In South Florida, it has been 24 years since Hurricane Andrew hit, leaving the area with a $25 billion tab (in 1992 dollars) to rebuild. Sea-level rise projections there are not only higher than the national figures—six feet by 2100—scientists are trying to determine if the seas are rising even faster than that.
Dutton has been studying sea levels during the Earth’s prior warm periods in search of an answer. The oceans’ last high point occurred during the last warm period, about 125,000 years ago, before the last ice age. When the temperatures at the poles were only a few degrees warmer than they are today, the sea level was 20 to 30 feet higher.
“We’re not going to reach 20 to 30 feet of sea-level rise overnight,” she says. “But when they say we’re going to reach three feet at 2100, it’s not going to stop. This is the first step in what is going to be a very long journey for many centuries. Instead of investing in development on heavily populated coastlines, perhaps we should be investing in development along corridors of retreat.
“It’s a hard concept. But ultimately, the ocean is going to win that battle.”
Planning for Disaster
Few want to talk about retreat just yet. Phil Stoddard, the scientist-mayor of suburban South Miami, says it is human nature to stick too long with bad situations and then act precipitously.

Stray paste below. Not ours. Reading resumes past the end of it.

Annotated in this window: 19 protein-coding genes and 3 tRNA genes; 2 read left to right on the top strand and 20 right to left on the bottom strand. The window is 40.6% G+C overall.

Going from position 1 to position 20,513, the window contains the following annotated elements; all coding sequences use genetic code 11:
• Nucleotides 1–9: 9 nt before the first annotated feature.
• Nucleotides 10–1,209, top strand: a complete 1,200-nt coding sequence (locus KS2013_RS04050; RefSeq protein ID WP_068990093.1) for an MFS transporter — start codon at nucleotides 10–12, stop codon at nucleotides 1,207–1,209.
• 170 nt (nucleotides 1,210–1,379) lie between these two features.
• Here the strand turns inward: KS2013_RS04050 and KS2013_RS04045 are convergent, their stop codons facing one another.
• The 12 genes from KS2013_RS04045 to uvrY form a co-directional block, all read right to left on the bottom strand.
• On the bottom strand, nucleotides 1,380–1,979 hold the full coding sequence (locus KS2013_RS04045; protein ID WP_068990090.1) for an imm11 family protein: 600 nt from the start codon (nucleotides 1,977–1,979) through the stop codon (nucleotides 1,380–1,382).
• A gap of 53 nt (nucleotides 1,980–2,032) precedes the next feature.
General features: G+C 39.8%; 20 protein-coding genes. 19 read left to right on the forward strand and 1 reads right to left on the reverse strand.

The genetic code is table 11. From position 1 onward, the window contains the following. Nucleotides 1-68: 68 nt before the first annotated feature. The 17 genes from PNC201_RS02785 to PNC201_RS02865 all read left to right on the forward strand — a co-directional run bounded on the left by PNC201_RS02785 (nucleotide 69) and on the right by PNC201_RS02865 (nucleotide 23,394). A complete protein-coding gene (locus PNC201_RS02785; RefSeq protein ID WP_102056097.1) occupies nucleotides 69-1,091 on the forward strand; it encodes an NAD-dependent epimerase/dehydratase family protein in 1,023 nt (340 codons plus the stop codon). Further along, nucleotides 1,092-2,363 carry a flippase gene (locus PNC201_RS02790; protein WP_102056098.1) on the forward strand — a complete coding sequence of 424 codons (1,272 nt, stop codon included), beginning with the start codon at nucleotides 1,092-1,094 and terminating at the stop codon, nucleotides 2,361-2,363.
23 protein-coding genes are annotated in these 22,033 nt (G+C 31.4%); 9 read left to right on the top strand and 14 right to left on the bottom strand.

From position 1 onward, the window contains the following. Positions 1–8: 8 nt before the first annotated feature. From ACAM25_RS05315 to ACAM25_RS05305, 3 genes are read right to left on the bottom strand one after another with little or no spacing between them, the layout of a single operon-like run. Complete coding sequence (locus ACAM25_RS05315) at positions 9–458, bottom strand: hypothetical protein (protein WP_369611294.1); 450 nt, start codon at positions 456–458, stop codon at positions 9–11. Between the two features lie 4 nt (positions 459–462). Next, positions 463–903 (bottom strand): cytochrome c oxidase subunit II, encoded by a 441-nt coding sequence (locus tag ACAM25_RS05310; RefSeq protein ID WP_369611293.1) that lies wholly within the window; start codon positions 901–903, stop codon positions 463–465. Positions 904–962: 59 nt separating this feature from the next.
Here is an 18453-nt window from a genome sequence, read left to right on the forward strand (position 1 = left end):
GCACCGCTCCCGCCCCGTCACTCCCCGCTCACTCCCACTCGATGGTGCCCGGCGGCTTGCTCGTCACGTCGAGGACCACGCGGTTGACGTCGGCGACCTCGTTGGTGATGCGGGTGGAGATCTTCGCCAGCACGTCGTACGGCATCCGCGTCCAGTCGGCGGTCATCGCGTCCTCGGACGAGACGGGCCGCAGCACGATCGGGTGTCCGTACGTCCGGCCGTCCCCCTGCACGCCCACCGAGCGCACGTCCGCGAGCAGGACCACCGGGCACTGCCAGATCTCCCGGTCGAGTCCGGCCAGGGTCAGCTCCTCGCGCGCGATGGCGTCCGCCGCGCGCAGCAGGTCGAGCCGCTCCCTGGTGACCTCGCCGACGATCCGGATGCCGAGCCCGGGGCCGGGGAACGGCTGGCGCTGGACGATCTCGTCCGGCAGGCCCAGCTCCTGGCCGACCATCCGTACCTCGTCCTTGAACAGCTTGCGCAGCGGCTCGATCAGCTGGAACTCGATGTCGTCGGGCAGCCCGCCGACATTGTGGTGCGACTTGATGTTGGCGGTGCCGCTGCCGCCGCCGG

“It’s like a marriage that’s been shaky for a while, and then something upsets that and suddenly, that’s it,” says Stoddard. “Everything that has been wrong before now is really wrong and that’s it. A hurricane makes it all bad.”
Long before the slow creep of sea-level rise remakes South Florida’s geography, Stoddard thinks a direct hit from a hurricane could be the jolt that prompts an exodus. (See Stoddard talk about these issues in the upcoming documentary film Before the Flood, staring Leonardo DiCaprio, on National Geographic Channels October 30.)
He is not alone in his view. Two years ago, Miami’s civic leaders invited a team of Dutch architects, engineers, and water experts to town to give them advice about how to prepare for a wetter future. The Dutch proposed an array of concepts to add amenities to the community, while protecting it from flooding—such as the creation of water-storage ponds that also serve as lakes in new public parks.
These projects could help Miami live with its fate for much longer, protected from inundation, while at the same time living with rising seas. The Dutch, who have been dealing with flooding since the Middle Ages, also recognized the more immediate threat posed by hurricanes and advised their hosts to get on with planning and building.
“The flood will definitely kill your business climate,” says Pier Dircke, a water management specialist at Arcadis, the Dutch firm that helped New Orleans recover from Katrina. “The strange thing is, very few people are willing to invest in a protection ahead of the surge. Everybody is willing to do it the day after the flood, which is one day too late.”
By Laura Parker
PUBLISHED October 8, 2016
Laura Parker previously wrote about rising seas affecting Florida for National Geographic magazine.
Laura Parker is a staff writer who specializes in covering climate change and marine environments.
original story HERE